I recently had the privilege to hear New York Times best selling author Thomas William Deans speak. Tom is the author of two best sellers on family businesses – “Every Family’s Business” and “Willing Wisdom”. The overriding theme of Tom’s books and his presentations is that family’s need to do a better job of dealing with business succession.
Family businesses are born out of love. A business owner doesn’t invite his/her children into the business because they dislike them. However, the success of generational business transfers is terrible. The statistics don’t lie. According to Deans, less than 3% of family businesses survive to the third generation. Of the companies making up the Fortune 500 in 1970, a full one-third had vanished just 13 years later – evidence that size and reputation are a guarantee of generational legacy (Every Family’s Business, 2014).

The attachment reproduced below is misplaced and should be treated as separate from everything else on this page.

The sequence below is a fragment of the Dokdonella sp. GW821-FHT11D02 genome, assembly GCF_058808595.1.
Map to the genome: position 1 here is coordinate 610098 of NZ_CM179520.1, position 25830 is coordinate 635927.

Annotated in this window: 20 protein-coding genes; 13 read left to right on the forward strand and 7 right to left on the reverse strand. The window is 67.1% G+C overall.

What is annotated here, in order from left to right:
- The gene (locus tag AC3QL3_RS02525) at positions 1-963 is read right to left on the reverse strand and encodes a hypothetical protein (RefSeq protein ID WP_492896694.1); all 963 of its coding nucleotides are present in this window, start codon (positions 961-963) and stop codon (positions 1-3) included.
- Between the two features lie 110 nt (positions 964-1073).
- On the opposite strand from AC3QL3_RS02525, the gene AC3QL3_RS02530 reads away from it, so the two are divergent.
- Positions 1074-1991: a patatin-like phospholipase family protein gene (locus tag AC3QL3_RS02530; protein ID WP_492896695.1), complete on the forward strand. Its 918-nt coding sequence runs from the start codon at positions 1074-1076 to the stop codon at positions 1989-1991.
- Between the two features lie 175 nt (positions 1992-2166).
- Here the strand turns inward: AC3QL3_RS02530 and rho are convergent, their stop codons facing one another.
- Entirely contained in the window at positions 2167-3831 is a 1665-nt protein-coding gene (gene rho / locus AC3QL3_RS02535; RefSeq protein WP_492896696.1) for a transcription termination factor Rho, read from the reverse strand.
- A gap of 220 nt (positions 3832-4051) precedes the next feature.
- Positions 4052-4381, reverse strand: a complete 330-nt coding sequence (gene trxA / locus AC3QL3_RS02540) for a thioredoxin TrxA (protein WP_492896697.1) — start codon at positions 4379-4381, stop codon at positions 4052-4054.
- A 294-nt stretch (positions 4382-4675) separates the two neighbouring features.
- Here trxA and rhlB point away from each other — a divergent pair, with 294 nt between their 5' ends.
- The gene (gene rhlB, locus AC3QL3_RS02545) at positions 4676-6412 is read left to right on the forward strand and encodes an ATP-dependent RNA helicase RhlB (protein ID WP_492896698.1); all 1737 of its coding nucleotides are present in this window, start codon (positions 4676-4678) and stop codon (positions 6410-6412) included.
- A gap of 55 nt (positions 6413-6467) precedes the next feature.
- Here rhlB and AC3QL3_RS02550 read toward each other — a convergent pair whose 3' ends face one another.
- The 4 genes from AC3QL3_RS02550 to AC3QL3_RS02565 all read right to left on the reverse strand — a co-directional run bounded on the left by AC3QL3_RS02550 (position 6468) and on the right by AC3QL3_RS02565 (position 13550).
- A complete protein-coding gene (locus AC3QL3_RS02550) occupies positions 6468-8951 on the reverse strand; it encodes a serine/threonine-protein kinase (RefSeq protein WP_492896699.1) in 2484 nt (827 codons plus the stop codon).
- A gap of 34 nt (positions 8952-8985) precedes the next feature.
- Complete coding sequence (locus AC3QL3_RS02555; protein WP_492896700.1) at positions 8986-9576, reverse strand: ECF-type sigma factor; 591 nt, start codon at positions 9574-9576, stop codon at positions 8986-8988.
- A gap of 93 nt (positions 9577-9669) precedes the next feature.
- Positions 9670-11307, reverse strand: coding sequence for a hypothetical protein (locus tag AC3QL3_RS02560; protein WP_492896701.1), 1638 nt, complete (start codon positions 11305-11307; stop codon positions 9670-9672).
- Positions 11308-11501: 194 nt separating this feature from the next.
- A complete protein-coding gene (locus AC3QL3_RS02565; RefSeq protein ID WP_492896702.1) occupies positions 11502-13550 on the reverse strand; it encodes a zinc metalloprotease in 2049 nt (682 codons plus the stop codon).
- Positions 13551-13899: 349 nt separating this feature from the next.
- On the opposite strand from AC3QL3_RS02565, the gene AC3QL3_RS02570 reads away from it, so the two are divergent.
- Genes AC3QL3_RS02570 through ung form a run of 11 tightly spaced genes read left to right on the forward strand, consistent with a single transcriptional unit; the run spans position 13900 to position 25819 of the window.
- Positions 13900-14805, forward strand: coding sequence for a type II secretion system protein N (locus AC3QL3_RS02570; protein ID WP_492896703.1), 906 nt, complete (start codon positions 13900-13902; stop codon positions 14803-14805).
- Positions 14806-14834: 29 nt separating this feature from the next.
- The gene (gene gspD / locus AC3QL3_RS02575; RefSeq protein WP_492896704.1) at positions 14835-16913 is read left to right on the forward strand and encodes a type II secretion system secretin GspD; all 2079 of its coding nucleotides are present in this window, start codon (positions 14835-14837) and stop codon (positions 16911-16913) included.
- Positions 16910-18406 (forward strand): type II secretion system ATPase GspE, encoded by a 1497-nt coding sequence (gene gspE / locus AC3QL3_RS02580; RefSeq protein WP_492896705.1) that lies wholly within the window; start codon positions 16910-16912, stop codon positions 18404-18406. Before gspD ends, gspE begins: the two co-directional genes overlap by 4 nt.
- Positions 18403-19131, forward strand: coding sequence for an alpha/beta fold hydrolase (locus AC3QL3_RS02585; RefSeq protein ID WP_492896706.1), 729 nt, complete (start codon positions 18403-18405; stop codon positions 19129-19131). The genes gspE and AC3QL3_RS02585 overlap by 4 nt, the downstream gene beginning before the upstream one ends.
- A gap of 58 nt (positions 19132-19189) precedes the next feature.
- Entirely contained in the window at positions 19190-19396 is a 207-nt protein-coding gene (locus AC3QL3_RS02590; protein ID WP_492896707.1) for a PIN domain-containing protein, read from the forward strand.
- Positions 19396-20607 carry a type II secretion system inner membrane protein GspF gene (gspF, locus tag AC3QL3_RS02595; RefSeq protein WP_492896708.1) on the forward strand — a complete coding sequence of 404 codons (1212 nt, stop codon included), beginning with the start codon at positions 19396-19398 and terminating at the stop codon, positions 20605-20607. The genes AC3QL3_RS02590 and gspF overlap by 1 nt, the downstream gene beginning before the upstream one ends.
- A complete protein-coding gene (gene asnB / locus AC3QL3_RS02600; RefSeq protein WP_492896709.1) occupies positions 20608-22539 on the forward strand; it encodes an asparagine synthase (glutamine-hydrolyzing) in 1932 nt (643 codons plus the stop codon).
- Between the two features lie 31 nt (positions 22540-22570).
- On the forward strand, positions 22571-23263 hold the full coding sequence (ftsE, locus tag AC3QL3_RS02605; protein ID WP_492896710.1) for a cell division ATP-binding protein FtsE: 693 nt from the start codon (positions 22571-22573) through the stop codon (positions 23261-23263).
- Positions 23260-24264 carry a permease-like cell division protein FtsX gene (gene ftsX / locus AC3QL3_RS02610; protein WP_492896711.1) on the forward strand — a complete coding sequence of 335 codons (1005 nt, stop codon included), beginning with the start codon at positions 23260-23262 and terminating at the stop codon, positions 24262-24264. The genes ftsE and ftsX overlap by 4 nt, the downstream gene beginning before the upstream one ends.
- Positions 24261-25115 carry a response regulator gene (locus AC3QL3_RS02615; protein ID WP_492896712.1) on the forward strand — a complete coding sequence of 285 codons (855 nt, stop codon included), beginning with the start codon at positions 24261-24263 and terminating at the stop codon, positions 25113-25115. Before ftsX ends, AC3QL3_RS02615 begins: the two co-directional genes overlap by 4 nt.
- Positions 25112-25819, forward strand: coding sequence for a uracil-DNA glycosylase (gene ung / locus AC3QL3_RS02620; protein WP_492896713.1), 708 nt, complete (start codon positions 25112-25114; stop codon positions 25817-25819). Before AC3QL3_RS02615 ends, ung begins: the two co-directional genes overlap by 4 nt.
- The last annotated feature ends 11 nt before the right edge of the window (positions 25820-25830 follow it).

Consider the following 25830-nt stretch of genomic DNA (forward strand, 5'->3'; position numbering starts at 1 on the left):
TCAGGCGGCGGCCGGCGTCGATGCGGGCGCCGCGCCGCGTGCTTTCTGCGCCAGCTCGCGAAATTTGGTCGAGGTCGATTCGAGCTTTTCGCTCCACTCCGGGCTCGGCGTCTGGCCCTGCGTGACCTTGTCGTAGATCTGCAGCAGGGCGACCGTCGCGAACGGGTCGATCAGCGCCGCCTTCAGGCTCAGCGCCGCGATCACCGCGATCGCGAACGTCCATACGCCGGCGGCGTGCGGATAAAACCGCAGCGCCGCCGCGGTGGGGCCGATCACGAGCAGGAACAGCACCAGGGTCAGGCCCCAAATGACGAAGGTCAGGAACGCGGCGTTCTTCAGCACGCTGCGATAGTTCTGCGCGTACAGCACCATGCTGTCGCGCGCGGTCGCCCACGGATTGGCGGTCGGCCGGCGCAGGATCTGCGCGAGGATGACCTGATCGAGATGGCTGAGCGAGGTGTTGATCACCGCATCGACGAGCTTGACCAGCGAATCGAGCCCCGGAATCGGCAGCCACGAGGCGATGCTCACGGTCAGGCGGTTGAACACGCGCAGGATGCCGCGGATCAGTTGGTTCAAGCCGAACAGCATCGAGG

What’s happening? Why do so many owners lack the foresight, objectivity and wisdom to sell their business when it’s at its highest value? Why do parents pass businesses to their children when the business is nearing the end of its life-cycle or the children are not strong successors?
Strategic planning in a family business, like any business, is critical. It’s easier said than done though. There needs to be a dedicated commitment to open and honest communication and family meetings with a facilitator.; all on a regular basis. These are all very difficult things within a family. It takes a lot of discipline but in the long run it’s critical for success. A Certified Exit Planning Advisor (CEPA) can be your best place to start.